The business of so much heavy freight on suburban roads has yet to be tackled. Freeways and interstate highways, which must be shared with speeding interstate freight, are inevitably more dangerous for small vehicles. Indeed, to substantially replace long solo car trips, it is time that rail transport was extended, that tickets for groups were cheaper than group travel by cars, bus links at stations were improved, and car-rent facilities were on-call and bookable at major stations.

As the law stands, two-seater cars would not be suitable for carrying children under eight, and hence would be of no use to ferry them to school. But it is high time for many reasons, including children’s health and education, that education facilities for young children were always available in their locality, and could be reached safely by foot, bicycle and public transport, or car-pooling.

What sort of Australian-made small citicar?

Small cars are ideal for modern energy-saving forms of power There are now many types, models and dreams of small-cars world-wide, including the predecessors such as the old baby Austins, bullnose Morrises with dickey seats, Minis and Beatles, and futuristic bubble-cars in comics. They can be cheap, durable, reliable, easily maintained and repaired, run on little petrol or a range of more environmentally-friendly power sources such as solar, electric and hydrogen-fueled. They are more weather-comfortable than motor-scooters especially for the older driver. They take up less space in traffic (but are not suitable for fast traffic), and take up smaller parking bays.

One example could be the lightweight four-seater Indian Tato Nano which could possibly sell for as little as A$2,850 plus charges and taxes. It has a rear-mounted 623cc two-cylinder 25kW engine, an overall length of 3.1m, a four-speed gearbox and manual steering, claimed fuel consumption of 5 litres per 100km, and top speed of 105km/h. The body is sheet metal and air conditioning and an airbag will be optional in the luxury version. It is regarded as sparking a rethink in manufacturing strategies and costs among rival manufacturers in first-world markets.

Two-seater hatchback cars need not have Tata’s primitive features, and could be smaller still.

Much single driving is short trips which do not require high speeds. Safe fuel-saving top speed can be set to under 120kph, or for cheap little non-freeway cars under 100kph. This is also an advantage for the elderly, who may find fast driving stressful because we tend to have slower reaction times, Traffic conditions that allow us to drive safely and to be tolerated on roads enable us to continue to be independent – reducing the great public expense when the elderly can no longer care for themselves. Speed limitation is also a safety advantage for P-plate drivers. Production lines for small cars can be more easily and cheaply modified for innovation. Innovative small cars are also more easily exported than large cars.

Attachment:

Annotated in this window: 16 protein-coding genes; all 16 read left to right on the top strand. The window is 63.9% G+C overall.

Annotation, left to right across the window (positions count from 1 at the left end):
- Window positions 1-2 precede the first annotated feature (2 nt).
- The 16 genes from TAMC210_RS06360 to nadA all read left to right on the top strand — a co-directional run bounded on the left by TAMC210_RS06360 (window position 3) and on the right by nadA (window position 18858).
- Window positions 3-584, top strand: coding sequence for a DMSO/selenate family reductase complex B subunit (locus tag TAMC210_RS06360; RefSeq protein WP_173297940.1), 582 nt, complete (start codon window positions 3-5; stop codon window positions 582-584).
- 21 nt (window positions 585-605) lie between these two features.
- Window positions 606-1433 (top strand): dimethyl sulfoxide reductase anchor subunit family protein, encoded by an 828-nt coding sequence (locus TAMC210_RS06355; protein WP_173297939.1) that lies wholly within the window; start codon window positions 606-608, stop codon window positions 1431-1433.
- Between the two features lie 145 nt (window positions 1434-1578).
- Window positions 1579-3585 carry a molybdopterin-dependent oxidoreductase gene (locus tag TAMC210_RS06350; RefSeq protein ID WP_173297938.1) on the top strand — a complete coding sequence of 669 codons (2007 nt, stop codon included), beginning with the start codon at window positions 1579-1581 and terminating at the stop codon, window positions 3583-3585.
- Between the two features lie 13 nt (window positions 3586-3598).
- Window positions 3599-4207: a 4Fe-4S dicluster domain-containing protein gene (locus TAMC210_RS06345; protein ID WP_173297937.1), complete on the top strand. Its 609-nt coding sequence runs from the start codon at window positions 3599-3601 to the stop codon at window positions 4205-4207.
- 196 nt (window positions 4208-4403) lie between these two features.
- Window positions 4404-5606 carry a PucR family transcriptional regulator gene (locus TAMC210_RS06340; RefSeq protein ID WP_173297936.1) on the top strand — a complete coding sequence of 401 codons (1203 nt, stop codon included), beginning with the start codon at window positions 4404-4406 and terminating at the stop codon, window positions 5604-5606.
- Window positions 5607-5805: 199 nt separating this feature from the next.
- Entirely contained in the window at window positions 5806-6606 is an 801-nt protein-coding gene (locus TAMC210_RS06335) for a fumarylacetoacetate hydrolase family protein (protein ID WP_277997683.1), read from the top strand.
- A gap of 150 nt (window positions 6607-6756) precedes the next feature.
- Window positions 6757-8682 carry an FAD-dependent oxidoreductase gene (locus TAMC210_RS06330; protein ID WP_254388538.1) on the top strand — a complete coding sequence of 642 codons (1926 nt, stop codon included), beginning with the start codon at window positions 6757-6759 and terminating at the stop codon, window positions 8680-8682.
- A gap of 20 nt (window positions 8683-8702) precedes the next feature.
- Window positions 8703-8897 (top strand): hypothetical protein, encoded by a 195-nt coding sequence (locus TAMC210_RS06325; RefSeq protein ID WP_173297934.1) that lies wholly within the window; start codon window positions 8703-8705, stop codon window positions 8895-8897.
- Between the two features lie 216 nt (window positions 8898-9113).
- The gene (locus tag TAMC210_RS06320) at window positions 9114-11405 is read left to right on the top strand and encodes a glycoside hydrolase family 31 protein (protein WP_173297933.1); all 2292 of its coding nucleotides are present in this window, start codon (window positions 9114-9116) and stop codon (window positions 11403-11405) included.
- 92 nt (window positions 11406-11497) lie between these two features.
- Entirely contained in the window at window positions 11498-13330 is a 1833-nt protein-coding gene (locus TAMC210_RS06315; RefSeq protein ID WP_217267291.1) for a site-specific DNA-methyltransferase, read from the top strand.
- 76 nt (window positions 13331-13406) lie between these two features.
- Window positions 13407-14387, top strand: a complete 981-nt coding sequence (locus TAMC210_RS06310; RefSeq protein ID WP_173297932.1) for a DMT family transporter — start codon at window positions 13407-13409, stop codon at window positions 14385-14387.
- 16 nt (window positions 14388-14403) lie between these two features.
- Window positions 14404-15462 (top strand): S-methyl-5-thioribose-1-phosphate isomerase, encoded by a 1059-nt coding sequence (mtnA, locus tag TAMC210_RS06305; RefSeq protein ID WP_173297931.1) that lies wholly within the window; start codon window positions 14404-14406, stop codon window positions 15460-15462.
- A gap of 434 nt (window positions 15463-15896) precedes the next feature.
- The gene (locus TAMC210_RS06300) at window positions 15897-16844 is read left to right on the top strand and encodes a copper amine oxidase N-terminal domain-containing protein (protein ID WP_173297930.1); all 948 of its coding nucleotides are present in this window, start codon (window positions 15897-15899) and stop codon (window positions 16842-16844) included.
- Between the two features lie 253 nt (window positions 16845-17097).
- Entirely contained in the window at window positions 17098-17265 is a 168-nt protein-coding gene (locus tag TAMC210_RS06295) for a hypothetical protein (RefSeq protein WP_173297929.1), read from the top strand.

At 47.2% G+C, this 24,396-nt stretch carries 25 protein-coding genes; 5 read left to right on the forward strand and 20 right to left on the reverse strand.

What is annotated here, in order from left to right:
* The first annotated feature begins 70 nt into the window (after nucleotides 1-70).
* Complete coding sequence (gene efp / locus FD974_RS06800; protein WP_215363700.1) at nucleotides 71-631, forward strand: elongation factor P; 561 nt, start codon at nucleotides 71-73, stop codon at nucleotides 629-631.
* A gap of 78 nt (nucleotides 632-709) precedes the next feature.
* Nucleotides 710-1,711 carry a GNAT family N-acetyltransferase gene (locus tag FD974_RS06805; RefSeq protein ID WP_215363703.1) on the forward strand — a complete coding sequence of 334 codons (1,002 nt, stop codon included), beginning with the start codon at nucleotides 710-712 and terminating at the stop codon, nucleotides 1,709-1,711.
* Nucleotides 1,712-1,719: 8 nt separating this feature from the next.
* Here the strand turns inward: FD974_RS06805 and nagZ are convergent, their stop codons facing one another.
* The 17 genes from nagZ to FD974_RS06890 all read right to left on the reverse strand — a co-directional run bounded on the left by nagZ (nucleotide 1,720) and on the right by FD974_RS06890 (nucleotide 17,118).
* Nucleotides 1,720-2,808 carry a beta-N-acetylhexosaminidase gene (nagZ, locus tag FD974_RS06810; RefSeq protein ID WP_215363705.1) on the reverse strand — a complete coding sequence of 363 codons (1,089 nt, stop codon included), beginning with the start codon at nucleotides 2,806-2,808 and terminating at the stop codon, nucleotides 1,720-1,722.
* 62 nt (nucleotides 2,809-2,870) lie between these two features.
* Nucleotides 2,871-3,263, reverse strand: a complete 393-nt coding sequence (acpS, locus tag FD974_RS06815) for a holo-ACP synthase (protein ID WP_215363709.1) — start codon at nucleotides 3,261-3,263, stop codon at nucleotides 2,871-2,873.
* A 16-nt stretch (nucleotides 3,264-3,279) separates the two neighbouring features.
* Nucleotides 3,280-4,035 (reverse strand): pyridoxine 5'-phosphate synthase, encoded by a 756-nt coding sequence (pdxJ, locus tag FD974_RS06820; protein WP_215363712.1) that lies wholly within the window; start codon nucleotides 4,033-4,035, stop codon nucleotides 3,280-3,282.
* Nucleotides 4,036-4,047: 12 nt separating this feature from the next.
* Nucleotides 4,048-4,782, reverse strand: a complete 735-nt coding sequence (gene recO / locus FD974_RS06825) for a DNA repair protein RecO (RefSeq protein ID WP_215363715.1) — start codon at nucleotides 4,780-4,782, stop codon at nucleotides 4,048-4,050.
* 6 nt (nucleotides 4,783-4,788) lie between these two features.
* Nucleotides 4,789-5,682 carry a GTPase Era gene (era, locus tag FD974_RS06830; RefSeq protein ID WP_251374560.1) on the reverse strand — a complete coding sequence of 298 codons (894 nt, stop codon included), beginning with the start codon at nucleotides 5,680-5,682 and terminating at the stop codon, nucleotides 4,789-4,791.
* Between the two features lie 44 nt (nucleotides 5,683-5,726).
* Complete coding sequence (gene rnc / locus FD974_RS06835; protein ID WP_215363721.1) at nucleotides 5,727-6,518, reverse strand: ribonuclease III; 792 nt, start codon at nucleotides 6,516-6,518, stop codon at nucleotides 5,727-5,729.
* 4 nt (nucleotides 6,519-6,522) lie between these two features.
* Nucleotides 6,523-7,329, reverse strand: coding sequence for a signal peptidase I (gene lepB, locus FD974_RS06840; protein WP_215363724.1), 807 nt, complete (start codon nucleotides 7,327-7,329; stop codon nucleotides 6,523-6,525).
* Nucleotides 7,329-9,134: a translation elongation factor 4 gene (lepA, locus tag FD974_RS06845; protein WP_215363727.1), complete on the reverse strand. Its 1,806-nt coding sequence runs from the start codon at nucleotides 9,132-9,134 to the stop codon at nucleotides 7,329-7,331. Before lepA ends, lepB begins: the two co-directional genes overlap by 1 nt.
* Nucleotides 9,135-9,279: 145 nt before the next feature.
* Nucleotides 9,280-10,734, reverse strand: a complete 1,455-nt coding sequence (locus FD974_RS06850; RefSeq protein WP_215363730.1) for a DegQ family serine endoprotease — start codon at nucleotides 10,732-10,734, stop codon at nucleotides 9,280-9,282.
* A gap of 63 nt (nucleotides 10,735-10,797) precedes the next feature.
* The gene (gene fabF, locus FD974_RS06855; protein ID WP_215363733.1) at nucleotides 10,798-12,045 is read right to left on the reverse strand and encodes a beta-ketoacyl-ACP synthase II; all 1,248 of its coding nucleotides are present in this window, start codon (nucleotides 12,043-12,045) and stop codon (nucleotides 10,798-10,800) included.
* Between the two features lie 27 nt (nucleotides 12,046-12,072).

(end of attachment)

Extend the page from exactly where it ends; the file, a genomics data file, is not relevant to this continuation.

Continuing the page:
This direction in Australian manufacture needs urgent exploration, setting the possibilities for drivers’ information, arousing awareness, and gauging and increasing potential markets.

and see

http://www.onlineopinion.com.au/view.asp?article=7450

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employment, future, innovation, knowledge, leisure., waste

Growth as waste

But let us look at our definitions of ‘growth’

Most of our ‘growth’ is waste.

An example is my ten-years’ old microwave oven.  It would not work.  Everyone said to me that I must trash it and buy another. That would be cheaper than trying to get someone to mend it.  I tried to get someone to mend it. It cost me his coming-out fee and six-minutes’ work. Now it works wonderfully.( But he does not get much work. He will soon be out of a job.)

Which of the two alternatives was better for the economy?

Buying another and trashing what I had gave income to the importer and the foreigner country that made the new one, using energy and materials. Trashing it would cost the local council the jobs of collecting it and putting it in landfill, which is getting scarce.  So the total cost of getting a new one would be income for some people.

Getting someone to mend my microwave would be income for the mender – his coming-out fee and six-minutes’ work. It would make less for the economy than trashing it – or would it?

My toaster was on the blink. I chucked it in the rubbish and bought  a new one.  Was the economy helped more than if someone had mended it?

I live in a house, which I refuse to sell. It makes nothing for the economy. If I sold it, I would make some money, the estate agent would make money, the wrecker would make money, the builder of a McMansion on my property would make money and so would all his subcontractors and their workmen and makers of parts for the house.  The buyer of the McMansion would perhaps take out a mortgage and the bank would make money. The McMansion would need more maintenance, cleaning, central heating and air-conditioning than my present house requires.  Selling my house would boost the economy. Not selling my house but living in it would not help the economy hardly at all.